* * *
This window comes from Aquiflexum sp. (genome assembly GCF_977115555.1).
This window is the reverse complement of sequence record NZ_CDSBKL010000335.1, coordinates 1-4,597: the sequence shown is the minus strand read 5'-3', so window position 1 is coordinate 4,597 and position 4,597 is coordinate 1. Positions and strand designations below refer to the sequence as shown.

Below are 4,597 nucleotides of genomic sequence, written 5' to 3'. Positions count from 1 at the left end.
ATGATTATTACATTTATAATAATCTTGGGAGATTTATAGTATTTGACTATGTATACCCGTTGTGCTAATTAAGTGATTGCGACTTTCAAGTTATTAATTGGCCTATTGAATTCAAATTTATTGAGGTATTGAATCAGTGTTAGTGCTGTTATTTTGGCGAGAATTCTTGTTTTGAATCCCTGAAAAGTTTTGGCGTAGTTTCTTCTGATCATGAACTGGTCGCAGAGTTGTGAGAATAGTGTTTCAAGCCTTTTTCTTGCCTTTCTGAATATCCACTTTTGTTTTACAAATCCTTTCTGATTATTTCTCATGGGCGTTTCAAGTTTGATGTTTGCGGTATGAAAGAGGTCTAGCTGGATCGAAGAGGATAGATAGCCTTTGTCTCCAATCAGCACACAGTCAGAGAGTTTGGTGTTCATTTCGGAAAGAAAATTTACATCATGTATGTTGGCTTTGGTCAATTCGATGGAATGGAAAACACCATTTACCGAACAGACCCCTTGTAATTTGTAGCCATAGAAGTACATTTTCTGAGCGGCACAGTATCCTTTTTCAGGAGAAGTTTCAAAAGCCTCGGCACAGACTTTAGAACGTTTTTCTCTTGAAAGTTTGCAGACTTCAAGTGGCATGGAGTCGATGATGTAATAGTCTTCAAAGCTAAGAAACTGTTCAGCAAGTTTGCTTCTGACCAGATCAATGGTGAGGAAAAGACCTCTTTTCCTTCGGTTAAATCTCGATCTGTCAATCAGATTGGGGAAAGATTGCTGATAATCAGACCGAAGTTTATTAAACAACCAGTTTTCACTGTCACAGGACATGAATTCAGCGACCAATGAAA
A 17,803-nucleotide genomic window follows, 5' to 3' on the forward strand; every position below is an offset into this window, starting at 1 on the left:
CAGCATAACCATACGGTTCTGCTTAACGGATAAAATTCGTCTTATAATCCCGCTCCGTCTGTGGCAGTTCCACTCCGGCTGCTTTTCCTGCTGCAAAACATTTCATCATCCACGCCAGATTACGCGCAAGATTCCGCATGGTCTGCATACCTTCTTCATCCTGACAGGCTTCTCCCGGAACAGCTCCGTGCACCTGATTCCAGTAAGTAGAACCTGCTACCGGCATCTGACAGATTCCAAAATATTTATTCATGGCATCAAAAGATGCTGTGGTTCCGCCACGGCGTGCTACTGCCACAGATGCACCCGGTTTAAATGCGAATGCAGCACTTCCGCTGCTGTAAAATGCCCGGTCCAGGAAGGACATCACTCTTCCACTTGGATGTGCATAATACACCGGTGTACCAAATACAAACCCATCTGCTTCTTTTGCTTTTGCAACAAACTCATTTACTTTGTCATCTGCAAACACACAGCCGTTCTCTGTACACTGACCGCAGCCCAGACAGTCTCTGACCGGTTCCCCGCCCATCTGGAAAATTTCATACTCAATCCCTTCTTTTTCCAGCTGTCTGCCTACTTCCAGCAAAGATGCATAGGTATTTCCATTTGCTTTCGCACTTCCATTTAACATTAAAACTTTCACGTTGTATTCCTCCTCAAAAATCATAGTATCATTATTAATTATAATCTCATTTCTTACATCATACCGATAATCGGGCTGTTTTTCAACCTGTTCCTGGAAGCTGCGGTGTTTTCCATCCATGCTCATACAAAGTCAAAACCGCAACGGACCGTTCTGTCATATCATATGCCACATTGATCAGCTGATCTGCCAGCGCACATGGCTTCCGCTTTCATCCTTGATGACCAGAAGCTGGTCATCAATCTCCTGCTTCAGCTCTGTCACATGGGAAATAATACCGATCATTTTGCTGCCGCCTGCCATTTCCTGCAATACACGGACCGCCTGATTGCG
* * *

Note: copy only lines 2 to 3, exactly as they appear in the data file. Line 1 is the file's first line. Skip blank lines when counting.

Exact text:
This window is the reverse complement of sequence record NZ_CDSBKL010000335.1, coordinates 1-4,597: the sequence shown is the minus strand read 5'-3', so window position 1 is coordinate 4,597 and position 4,597 is coordinate 1. Positions and strand designations below refer to the sequence as shown.

Below are 4,597 nucleotides of genomic sequence, written 5' to 3'. Positions count from 1 at the left end.